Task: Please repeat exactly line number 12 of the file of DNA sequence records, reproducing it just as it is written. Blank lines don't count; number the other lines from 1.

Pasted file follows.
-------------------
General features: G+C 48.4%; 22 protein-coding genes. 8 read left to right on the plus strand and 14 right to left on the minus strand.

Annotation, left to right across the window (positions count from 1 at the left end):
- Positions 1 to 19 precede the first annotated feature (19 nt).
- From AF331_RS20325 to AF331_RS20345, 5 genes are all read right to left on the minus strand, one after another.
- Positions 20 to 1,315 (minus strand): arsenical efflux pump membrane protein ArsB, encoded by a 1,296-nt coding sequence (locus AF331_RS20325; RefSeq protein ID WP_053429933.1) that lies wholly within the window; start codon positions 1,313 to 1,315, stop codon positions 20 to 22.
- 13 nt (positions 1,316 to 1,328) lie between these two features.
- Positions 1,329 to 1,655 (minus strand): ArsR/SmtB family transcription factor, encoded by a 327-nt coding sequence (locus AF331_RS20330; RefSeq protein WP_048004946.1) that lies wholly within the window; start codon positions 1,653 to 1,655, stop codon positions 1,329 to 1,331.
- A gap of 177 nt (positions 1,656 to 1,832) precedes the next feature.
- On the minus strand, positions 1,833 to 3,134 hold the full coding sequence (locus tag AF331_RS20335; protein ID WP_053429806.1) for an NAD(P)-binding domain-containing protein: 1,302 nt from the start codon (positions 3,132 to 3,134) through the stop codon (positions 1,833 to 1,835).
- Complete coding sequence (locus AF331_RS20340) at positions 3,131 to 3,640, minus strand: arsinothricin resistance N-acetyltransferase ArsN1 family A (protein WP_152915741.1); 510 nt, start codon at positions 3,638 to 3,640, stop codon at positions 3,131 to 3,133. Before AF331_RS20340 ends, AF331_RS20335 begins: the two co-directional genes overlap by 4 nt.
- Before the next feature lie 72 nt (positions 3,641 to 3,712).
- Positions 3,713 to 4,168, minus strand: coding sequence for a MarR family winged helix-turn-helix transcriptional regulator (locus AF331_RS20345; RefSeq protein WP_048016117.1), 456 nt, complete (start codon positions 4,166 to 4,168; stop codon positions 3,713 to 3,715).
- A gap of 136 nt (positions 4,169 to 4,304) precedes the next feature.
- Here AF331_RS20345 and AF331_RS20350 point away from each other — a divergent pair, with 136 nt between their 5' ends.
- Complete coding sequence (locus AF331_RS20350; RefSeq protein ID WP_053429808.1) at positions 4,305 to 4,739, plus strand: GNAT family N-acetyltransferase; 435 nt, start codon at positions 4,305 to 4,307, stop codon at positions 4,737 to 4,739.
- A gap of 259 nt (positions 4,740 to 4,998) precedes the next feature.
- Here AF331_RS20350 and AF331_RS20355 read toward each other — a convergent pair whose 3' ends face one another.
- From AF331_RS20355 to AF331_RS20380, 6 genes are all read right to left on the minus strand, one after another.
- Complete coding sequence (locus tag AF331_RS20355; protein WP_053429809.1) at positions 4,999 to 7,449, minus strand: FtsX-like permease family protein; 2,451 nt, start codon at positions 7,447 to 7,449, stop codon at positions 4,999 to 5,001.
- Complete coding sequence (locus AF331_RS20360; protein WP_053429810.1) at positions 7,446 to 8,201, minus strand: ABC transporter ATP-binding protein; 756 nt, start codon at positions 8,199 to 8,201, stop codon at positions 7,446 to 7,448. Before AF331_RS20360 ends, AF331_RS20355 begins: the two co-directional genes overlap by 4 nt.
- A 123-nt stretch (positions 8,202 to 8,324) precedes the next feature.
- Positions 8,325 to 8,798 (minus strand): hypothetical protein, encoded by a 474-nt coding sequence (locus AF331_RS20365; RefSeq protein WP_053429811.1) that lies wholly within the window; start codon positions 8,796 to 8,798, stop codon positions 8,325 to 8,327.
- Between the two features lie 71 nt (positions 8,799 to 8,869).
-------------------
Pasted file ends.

- Positions 3,713 to 4,168, minus strand: coding sequence for a MarR family winged helix-turn-helix transcriptional regulator (locus AF331_RS20345; RefSeq protein WP_048016117.1), 456 nt, complete (start codon positions 4,166 to 4,168; stop codon positions 3,713 to 3,715).